The Founders' Second Amendment: Origins of the Right to Bear Arms

Ivan R. Dee
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Stephen P. Halbrook's The Founders' Second Amendment is the first book-length account of the origins of the Second Amendment, based on the Founders' own statements as found in newspapers, correspondence, debates, and resolutions. Mr. Halbrook investigates the period from 1768 to 1826, from the last years of British rule and the American Revolution through to the adoption of the Constitution and the Bill of Rights, and the passing of the Founders' generation. His book offers the most comprehensive analysis of the arguments behind the drafting and adoption of the Second Amendment, and the intentions of the men who created it.
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About the author

Stephen B. Halbrook is Research Fellow at The Independent Institute and received his J.D. from Georgetown University Law Center and a Ph.D. in social philosophy from Florida State University. His other books include That Every Man Be Armed: The Evolution of a Constitutional Right; Freedmen, the Fourteenth Amendment, and the Right to Bear Arms; Firearms Law Deskbook; and A Right to Bear Arms.
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Additional Information

Ivan R. Dee
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Published on
Apr 18, 2008
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History / General
History / United States / 19th Century
History / United States / Revolutionary Period (1775-1800)
Political Science / History & Theory
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Content Protection
This content is DRM protected.
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Eligible for Family Library

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Ron Chernow
A New York Times Bestseller, and the inspiration for the hit Broadway musical Hamilton!

Pulitzer Prize-winning author Ron Chernow presents a landmark biography of Alexander Hamilton, the Founding Father who galvanized, inspired, scandalized, and shaped the newborn nation.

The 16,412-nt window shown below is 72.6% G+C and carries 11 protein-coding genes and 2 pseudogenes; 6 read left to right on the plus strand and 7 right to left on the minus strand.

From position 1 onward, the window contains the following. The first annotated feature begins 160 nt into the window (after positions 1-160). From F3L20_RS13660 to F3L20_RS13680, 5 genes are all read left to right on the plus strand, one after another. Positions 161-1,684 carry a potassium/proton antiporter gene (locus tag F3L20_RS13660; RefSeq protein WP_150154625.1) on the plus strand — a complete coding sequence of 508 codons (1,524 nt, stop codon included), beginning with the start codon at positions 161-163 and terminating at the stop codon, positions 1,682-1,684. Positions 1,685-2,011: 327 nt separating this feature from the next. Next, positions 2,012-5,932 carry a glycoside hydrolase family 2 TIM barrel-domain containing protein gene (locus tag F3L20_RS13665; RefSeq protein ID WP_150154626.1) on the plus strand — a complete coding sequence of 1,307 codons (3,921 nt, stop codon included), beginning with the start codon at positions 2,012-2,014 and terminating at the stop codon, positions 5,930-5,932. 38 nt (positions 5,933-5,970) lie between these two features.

In the first full-length biography of Alexander Hamilton in decades, Ron Chernow tells the riveting story of a man who overcame all odds to shape, inspire, and scandalize the newborn America. According to historian Joseph Ellis, Alexander Hamilton is “a robust full-length portrait, in my view the best ever written, of the most brilliant, charismatic and dangerous founder of them all.”

Few figures in American history have been more hotly debated or more grossly misunderstood than Alexander Hamilton. Chernow’s biography gives Hamilton his due and sets the record straight, deftly illustrating that the political and economic greatness of today’s America is the result of Hamilton’s countless sacrifices to champion ideas that were often wildly disputed during his time. “To repudiate his legacy,” Chernow writes, “is, in many ways, to repudiate the modern world.” Chernow here recounts Hamilton’s turbulent life: an illegitimate, largely self-taught orphan from the Caribbean, he came out of nowhere to take America by storm, rising to become George Washington’s aide-de-camp in the Continental Army, coauthoring The Federalist Papers, founding the Bank of New York, leading the Federalist Party, and becoming the first Treasury Secretary of the United States.Historians have long told the story of America’s birth as the triumph of Jefferson’s democratic ideals over the aristocratic intentions of Hamilton. Chernow presents an entirely different man, whose legendary ambitions were motivated not merely by self-interest but by passionate patriotism and a stubborn will to build the foundations of American prosperity and power. His is a Hamilton far more human than we’ve encountered before—from his shame about his birth to his fiery aspirations, from his intimate relationships with childhood friends to his titanic feuds with Jefferson, Madison, Adams, Monroe, and Burr, and from his highly public affair with Maria Reynolds to his loving marriage to his loyal wife Eliza. And never before has there been a more vivid account of Hamilton’s famous and mysterious death in a duel with Aaron Burr in July of 1804.

Chernow’s biography is not just a portrait of Hamilton, but the story of America’s birth seen through its most central figure. At a critical time to look back to our roots, Alexander Hamilton will remind readers of the purpose of our institutions and our heritage as Americans.

“Nobody has captured Hamilton better than Chernow” —The New York Times Book Review 

Ron Chernow's new biography, Grant, will be published by Penguin Press in October 2017. 
Stephen Halbrook
While surrounded by the Axis powers in World War II, Switzerland remained democratic and, unlike most of Europe, never succumbed to the siren songs and threats of the Nazi goliath.

This book tells the story with emphasis on two voices rarely heard. One voice is that of scores of Swiss who lived in those dark years, told through oral history. They mobilized to defend the country, labored on the farms, and helped refugees. The other voice is that of Nazi Intelligence, those who spied on the Swiss and planned subversion and invasion. Exhaustive documents from the German military archives reveals a chilling rendition of attack plans which would be dissuaded in part by Switzerland's armed populace and Alpine defenses.